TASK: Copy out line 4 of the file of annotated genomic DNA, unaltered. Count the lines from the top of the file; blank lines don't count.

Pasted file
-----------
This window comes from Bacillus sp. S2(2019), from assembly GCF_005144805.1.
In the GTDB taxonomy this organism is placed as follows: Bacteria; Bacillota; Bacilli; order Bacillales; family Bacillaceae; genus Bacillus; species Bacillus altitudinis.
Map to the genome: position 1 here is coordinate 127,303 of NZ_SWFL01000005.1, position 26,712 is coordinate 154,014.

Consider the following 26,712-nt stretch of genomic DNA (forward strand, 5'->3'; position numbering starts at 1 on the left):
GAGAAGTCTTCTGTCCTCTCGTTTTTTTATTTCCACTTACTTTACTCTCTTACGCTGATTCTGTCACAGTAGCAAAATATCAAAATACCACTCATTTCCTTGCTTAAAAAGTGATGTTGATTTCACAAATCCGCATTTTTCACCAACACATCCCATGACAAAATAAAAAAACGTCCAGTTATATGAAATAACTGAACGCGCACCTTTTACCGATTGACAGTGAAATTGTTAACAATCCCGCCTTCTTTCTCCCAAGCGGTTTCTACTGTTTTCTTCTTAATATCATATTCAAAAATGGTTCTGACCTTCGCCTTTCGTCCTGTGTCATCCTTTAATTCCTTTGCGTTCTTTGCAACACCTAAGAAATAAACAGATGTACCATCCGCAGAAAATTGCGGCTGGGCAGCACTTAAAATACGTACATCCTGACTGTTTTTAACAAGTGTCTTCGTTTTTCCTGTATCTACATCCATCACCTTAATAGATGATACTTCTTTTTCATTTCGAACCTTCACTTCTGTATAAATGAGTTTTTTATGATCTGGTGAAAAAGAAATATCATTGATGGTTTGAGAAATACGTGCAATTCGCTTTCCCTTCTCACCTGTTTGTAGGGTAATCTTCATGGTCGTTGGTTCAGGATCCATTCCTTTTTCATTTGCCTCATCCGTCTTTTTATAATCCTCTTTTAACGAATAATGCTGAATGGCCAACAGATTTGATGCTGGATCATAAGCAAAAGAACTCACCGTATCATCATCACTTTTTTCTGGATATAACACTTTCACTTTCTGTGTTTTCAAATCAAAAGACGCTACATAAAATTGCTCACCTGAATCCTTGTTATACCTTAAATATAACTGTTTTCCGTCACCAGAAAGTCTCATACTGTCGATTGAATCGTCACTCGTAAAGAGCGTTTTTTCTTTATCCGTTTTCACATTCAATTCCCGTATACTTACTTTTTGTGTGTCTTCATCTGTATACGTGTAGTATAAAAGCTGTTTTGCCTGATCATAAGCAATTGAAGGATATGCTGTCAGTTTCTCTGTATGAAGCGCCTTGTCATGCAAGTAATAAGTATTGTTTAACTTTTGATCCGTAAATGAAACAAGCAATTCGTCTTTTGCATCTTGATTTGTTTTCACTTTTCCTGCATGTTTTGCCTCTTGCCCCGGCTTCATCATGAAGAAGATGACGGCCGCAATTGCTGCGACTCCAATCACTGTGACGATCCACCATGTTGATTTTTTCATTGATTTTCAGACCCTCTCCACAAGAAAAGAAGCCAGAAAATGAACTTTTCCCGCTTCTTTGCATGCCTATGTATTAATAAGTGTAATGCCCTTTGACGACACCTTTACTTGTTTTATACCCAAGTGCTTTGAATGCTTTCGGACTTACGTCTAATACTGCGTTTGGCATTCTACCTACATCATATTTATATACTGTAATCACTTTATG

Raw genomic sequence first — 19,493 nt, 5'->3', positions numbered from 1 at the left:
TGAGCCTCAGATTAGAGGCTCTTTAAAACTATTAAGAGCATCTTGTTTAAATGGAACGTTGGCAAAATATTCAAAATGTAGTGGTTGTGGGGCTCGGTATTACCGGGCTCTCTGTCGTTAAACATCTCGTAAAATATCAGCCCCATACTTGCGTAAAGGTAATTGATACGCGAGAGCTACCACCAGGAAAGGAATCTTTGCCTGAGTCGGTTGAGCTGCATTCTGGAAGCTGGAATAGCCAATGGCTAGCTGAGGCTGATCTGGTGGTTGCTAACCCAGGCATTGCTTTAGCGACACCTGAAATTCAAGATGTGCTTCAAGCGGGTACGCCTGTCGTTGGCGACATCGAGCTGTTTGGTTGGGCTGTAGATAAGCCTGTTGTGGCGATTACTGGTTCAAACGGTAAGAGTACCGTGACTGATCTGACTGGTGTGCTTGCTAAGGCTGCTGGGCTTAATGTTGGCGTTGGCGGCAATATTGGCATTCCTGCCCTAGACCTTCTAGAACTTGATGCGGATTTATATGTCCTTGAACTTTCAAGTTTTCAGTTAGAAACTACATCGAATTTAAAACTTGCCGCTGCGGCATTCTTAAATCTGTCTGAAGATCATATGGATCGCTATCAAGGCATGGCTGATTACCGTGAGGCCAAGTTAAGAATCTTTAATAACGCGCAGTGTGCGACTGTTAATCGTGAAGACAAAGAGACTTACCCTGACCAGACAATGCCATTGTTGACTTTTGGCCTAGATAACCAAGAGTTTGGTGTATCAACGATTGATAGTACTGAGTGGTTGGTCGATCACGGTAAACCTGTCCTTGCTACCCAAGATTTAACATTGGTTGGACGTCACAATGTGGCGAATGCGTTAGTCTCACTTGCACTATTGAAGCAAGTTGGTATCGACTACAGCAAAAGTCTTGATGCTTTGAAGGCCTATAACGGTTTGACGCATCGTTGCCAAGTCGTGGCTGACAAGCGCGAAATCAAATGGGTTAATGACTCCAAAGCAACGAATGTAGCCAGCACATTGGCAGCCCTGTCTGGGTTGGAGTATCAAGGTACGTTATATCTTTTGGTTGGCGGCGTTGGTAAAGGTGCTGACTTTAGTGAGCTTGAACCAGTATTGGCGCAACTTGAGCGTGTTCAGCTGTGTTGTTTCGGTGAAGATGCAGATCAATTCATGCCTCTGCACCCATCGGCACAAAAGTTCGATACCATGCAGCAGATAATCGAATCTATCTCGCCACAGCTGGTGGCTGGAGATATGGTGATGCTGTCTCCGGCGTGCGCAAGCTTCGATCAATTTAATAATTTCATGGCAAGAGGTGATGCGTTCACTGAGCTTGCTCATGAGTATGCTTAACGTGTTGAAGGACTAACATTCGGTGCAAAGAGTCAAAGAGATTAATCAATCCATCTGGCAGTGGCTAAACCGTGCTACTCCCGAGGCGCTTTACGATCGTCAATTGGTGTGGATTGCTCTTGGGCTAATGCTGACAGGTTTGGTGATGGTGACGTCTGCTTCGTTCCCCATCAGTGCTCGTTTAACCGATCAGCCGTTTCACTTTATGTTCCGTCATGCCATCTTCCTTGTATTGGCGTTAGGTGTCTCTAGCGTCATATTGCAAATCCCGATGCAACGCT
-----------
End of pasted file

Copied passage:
Consider the following 26,712-nt stretch of genomic DNA (forward strand, 5'->3'; position numbering starts at 1 on the left):